Most Canadians favour putting a price on housing inequity

Surtax on million-dollar homes would generate billions if implemented

Most Canadians favour putting a price on housing inequity

A Generation Squeeze study has found that most Canadians support a surtax on homes worth more than $1 million in light of the soaring cost of housing.

Most importantly, the majority of respondents agree to charging a modest fee to address affordability and wealth disparities, as well as to generate funds for additional assistance that Canadians desire and need.

The poll found that 62% of respondents would be in favour of a "small surtax" on properties worth more than $1 million, which accounts for 10% of the country's property market.

A “modest price on housing inequity” would be acceptable to 57% of people who already live in million-dollar residences.

According to the Canadian Real Estate Association, the average home price in the country dropped to $756,200 in October, dipping 1.2% from the previous month.

Generation Squeeze estimates its hypothetical housing tax would generate around $5 billion in revenue per year if it were to be enacted.

Many survey respondents expressed even more support for the tax if the additional revenues generated were used to pay for income tax reductions for middle- and lower-earners (43%) or more affordable housing (40%), or to reduce the rise in property prices (38%).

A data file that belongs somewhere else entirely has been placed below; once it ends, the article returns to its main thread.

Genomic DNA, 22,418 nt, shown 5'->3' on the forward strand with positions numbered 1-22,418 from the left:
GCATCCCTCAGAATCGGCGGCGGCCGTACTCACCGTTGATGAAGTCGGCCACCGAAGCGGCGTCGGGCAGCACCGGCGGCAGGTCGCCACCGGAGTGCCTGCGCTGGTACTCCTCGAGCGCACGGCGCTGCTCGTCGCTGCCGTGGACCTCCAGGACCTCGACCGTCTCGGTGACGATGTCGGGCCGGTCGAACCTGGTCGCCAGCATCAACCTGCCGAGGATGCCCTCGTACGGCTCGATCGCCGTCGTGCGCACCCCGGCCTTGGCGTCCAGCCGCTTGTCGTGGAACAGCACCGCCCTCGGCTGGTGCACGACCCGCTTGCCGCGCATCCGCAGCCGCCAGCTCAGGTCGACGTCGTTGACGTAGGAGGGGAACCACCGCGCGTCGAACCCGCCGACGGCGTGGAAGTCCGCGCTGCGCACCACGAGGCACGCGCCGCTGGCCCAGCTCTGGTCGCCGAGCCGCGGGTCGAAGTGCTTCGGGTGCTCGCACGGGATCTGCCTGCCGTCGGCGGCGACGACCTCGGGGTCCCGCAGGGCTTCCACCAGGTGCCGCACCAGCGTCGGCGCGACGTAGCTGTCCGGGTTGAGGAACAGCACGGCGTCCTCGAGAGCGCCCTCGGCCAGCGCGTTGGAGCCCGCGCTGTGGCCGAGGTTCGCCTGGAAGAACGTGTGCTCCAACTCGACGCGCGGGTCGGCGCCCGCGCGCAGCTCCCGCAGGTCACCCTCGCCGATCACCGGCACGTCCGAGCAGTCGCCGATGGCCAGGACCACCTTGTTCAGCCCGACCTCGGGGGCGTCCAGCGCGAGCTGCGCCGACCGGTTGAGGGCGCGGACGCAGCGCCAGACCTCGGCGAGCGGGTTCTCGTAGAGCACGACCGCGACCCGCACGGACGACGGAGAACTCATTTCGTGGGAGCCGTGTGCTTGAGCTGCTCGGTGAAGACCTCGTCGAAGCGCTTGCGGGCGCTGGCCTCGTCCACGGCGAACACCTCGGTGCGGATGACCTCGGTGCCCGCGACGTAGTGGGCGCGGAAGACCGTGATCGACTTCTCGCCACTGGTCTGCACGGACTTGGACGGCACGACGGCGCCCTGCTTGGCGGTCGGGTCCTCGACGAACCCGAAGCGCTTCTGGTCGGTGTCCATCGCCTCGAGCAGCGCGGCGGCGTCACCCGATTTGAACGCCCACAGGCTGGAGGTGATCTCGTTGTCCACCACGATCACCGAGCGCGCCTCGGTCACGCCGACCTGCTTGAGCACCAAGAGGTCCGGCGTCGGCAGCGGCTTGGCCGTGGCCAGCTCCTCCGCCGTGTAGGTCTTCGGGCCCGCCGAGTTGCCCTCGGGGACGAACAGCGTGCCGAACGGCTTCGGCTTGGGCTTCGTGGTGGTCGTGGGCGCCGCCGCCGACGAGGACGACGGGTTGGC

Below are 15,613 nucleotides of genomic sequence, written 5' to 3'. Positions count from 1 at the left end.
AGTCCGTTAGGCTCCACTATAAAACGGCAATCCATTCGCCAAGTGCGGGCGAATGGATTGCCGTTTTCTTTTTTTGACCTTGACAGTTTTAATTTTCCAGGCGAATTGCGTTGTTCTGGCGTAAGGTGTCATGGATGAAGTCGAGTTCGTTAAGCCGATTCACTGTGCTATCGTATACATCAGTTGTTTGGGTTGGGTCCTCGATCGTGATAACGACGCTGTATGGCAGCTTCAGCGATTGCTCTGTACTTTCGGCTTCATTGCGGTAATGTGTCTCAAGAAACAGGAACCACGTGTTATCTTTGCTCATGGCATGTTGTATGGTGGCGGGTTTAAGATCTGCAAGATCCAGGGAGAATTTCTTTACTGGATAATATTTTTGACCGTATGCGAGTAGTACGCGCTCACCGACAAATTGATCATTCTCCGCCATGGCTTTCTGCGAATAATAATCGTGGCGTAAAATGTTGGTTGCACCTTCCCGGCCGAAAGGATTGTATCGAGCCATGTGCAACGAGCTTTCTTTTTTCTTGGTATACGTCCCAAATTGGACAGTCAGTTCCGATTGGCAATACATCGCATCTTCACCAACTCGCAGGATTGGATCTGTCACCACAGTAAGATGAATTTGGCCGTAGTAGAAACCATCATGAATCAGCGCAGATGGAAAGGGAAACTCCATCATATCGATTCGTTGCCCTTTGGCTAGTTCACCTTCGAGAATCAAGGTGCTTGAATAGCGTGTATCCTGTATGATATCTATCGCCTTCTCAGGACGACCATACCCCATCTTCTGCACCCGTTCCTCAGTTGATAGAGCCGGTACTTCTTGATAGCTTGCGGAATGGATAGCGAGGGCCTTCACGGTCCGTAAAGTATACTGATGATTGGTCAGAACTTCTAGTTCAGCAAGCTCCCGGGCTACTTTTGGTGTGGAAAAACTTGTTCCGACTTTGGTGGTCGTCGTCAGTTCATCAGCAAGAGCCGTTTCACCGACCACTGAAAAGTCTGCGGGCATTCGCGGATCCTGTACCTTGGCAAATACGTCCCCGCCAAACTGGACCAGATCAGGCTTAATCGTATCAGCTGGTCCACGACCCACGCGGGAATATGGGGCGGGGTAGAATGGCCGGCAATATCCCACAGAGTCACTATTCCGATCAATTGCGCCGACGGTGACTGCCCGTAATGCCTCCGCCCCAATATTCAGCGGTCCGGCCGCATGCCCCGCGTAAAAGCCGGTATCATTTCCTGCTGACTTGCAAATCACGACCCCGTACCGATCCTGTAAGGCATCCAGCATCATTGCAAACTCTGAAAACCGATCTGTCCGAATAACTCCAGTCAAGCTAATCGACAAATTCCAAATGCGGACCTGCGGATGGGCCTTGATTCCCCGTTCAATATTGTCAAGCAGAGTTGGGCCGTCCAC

The provinces with the strongest support for the surtax were Atlantic Canada (73%), then Saskatchewan and Manitoba (72%) and Alberta (68%).

However, the survey stated that these areas' housing values are often “below the national average, and relatively few households own million-dollar homes.”

Only one in two respondents supported the proposed charge in British Columbia and Ontario, where about 25% of households own $1 million houses.

“Our poll suggests many Canadians are open to changing a dysfunctional housing system that pits younger aspiring home owners working to overcome the chasm between home prices and earnings, against older established home owners who bought into the market decades ago and have watched as rising prices created wealth windfalls,” Generation Squeeze said in its survey report.